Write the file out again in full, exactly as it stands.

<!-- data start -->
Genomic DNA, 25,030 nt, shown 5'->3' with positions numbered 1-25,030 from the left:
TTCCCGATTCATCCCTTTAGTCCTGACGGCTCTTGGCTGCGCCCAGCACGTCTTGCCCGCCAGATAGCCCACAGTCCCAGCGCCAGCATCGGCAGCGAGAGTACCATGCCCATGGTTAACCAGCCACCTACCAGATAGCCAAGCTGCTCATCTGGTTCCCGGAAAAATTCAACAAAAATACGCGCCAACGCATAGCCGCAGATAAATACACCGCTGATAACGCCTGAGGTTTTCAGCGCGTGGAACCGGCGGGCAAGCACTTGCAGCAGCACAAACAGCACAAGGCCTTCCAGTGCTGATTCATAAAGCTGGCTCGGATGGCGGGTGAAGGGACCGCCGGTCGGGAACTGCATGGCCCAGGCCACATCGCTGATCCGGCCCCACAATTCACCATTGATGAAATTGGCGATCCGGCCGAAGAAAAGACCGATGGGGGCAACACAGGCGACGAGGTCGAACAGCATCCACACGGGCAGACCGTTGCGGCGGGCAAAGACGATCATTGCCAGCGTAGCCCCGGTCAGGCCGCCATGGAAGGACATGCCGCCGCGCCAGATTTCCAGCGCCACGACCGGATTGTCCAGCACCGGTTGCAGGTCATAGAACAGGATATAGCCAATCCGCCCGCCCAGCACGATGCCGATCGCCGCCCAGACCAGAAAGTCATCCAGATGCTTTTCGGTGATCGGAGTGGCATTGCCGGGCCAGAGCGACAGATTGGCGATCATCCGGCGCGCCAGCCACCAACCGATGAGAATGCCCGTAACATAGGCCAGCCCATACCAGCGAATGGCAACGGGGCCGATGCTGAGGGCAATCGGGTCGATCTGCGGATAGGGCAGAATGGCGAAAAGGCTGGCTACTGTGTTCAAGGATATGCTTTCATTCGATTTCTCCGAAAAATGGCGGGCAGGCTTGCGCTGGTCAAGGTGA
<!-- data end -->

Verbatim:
Genomic DNA, 25,030 nt, shown 5'->3' with positions numbered 1-25,030 from the left:
TTCCCGATTCATCCCTTTAGTCCTGACGGCTCTTGGCTGCGCCCAGCACGTCTTGCCCGCCAGATAGCCCACAGTCCCAGCGCCAGCATCGGCAGCGAGAGTACCATGCCCATGGTTAACCAGCCACCTACCAGATAGCCAAGCTGCTCATCTGGTTCCCGGAAAAATTCAACAAAAATACGCGCCAACGCATAGCCGCAGATAAATACACCGCTGATAACGCCTGAGGTTTTCAGCGCGTGGAACCGGCGGGCAAGCACTTGCAGCAGCACAAACAGCACAAGGCCTTCCAGTGCTGATTCATAAAGCTGGCTCGGATGGCGGGTGAAGGGACCGCCGGTCGGGAACTGCATGGCCCAGGCCACATCGCTGATCCGGCCCCACAATTCACCATTGATGAAATTGGCGATCCGGCCGAAGAAAAGACCGATGGGGGCAACACAGGCGACGAGGTCGAACAGCATCCACACGGGCAGACCGTTGCGGCGGGCAAAGACGATCATTGCCAGCGTAGCCCCGGTCAGGCCGCCATGGAAGGACATGCCGCCGCGCCAGATTTCCAGCGCCACGACCGGATTGTCCAGCACCGGTTGCAGGTCATAGAACAGGATATAGCCAATCCGCCCGCCCAGCACGATGCCGATCGCCGCCCAGACCAGAAAGTCATCCAGATGCTTTTCGGTGATCGGAGTGGCATTGCCGGGCCAGAGCGACAGATTGGCGATCATCCGGCGCGCCAGCCACCAACCGATGAGAATGCCCGTAACATAGGCCAGCCCATACCAGCGAATGGCAACGGGGCCGATGCTGAGGGCAATCGGGTCGATCTGCGGATAGGGCAGAATGGCGAAAAGGCTGGCTACTGTGTTCAAGGATATGCTTTCATTCGATTTCTCCGAAAAATGGCGGGCAGGCTTGCGCTGGTCAAGGTGA